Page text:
Ultrasound is a possible diagnostic test for giant cell arteritis
Results from a Danish study indicate that ultrasound is potentially a companion test to temporal artery biopsy in diagnosing giant cell arteritis (GCA).
This was a prospective, cross-sectional study of 78 patients who were suspected of having GCA who underwent temporal artery biopsy and ultrasound. Positive ultrasound findings were increased vessel wall thickening (halo-sign) or noncompressible arteries due to vessel wall thickening (positive compression sign). Diagnosis of GCA was established by expert physicians in neuro-ophthalmology and rheumatology, based on symptoms, examination findings, medication, inflammatory markers, vascular imaging, and biopsy results.
Thirty-five of the 78 patients were eventually diagnosed with GCA. Biopsy was positive in 24 patients, all of whom were clinically diagnosed with GCA. Ultrasound was positive in 31 patients, 22 of whom were clinically diagnosed with GCA (9 false positives). Conversely, of 47 patients with negative ultrasound, 13 were eventually diagnosed with GCA. Biopsy and ultrasound had comparable sensitivities (69% and 63%, respectively), while specificity was higher in biopsy than in ultrasound (100% vs 79%, respectively). Compression sign had the best diagnostic performance.
The exact criteria for the diagnosis of GCA were not clearly stated in the study. Although the use of experts to determine the diagnosis seems reasonable, there could be room for subjective assessment, which may lead to misdiagnosis and affect the data.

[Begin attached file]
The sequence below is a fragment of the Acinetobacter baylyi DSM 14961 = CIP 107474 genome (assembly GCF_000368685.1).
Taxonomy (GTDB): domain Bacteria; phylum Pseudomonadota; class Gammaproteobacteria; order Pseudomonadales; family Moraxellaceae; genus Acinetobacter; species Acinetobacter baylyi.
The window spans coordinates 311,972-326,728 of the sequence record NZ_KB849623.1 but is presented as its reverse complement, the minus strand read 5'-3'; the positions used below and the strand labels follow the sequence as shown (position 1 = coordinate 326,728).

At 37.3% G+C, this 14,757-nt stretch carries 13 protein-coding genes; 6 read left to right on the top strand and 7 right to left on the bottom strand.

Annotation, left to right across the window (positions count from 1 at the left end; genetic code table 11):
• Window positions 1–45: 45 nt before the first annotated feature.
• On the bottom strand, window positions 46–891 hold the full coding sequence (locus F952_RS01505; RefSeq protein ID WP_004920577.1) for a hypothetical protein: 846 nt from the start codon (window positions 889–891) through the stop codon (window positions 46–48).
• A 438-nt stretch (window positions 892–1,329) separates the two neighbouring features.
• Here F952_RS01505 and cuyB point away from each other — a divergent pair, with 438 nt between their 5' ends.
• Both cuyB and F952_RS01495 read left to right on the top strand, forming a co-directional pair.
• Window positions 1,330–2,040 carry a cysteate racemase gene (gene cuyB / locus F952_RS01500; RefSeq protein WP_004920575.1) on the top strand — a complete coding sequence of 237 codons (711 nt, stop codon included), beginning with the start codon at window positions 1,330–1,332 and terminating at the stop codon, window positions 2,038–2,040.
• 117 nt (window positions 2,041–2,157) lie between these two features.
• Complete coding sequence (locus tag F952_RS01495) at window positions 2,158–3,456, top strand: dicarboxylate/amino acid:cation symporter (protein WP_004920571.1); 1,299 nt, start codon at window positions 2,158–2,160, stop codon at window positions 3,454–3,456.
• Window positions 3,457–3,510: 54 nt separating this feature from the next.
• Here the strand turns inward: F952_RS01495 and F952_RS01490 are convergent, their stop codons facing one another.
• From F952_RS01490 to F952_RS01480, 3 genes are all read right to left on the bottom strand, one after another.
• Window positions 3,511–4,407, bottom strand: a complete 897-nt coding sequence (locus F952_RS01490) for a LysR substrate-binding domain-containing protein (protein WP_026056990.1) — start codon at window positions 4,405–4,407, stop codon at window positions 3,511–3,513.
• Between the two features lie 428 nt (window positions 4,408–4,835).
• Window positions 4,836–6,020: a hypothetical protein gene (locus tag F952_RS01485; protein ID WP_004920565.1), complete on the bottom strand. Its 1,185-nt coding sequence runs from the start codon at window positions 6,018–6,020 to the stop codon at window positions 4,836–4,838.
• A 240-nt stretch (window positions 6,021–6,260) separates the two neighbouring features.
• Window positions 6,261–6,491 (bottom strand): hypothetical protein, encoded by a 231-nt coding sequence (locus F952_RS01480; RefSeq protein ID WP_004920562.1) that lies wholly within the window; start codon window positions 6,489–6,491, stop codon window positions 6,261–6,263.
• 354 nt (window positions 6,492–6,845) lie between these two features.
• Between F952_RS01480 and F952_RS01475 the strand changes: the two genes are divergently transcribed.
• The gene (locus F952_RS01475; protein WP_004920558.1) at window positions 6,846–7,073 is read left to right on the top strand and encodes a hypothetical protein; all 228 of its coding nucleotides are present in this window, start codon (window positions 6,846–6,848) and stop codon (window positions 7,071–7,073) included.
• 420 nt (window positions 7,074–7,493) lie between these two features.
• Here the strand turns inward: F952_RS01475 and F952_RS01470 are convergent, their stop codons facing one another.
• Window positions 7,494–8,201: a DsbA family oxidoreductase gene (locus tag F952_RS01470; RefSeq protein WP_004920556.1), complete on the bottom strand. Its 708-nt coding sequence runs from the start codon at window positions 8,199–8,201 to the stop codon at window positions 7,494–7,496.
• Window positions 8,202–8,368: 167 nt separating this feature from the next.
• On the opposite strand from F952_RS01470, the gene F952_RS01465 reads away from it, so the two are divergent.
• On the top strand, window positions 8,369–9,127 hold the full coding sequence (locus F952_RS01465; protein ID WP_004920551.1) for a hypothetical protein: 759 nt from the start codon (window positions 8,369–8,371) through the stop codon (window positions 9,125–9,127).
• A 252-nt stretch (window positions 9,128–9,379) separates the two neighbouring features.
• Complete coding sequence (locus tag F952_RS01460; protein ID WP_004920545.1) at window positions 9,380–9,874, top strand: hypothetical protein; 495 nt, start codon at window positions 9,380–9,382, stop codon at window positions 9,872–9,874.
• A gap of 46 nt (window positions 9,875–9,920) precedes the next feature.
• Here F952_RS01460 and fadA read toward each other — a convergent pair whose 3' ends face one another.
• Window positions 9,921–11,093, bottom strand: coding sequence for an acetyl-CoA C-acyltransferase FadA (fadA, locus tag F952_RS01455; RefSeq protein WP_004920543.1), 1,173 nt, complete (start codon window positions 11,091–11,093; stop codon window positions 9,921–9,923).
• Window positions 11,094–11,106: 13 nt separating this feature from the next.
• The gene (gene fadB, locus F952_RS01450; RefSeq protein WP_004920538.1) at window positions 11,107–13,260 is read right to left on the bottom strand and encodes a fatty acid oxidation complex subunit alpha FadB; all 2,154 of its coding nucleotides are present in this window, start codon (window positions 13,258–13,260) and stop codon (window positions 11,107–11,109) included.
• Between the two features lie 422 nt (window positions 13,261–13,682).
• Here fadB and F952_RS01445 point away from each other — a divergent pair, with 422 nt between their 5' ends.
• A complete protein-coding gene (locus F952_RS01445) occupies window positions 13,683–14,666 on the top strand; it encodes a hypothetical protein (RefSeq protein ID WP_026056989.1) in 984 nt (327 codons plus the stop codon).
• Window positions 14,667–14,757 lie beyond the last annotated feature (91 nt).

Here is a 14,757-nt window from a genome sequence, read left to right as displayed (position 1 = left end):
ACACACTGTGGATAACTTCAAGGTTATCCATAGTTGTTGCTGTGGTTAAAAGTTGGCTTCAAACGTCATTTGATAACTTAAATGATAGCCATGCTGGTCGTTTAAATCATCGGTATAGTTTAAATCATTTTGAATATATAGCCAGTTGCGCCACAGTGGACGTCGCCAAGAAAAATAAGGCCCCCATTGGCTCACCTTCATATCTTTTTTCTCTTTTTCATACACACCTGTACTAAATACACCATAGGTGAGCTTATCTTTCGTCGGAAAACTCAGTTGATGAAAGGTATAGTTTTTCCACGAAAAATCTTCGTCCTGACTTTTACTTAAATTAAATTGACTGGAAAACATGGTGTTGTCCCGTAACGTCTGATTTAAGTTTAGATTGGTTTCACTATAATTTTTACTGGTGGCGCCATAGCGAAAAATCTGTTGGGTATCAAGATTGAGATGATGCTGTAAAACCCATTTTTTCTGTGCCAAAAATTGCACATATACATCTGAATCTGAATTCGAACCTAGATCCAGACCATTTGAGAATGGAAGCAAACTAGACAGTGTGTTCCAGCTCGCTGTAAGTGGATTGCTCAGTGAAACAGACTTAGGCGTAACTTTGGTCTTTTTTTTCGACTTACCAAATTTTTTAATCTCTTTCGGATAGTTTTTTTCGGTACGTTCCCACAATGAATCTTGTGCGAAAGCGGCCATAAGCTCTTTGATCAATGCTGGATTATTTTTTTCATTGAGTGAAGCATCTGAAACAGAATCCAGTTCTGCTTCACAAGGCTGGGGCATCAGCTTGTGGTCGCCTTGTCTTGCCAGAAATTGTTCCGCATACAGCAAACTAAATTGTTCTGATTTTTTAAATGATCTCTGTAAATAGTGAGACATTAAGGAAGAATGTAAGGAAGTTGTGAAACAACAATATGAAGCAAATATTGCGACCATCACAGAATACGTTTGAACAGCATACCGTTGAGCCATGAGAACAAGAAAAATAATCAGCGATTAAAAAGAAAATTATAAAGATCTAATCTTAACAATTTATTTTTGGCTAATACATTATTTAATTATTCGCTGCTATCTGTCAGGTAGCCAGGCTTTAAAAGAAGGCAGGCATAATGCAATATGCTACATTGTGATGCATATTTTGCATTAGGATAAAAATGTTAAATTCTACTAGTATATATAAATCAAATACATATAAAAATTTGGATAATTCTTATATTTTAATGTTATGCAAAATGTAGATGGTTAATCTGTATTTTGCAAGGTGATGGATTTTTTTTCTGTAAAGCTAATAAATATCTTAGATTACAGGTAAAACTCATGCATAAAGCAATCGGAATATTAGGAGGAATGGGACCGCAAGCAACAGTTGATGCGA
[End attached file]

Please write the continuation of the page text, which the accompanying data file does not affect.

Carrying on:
Temporal artery biopsy has long been considered the gold standard for diagnosis of GCA. Although it is considered to be a minor invasive procedure, it is a procedure nonetheless. The concept of being able to do temporal artery ultrasound is intriguing, and ultrasound is slowly gaining acceptance as a valid test, as it is noninvasive, fast, and cost-efficient. In addition, ultrasound can assess the entire length of the artery. Although ultrasound does not appear to be able to replace temporal artery biopsy at this point, it appears to be an additional useful test. Its utility is dependent on experienced ultrasonographers, but as additional data and experience are accumulated with this technique, it is possible that temporal artery biopsies may no longer be performed in the future.
Financial Disclosures: Dr. Richard Allen discloses no financial relationships.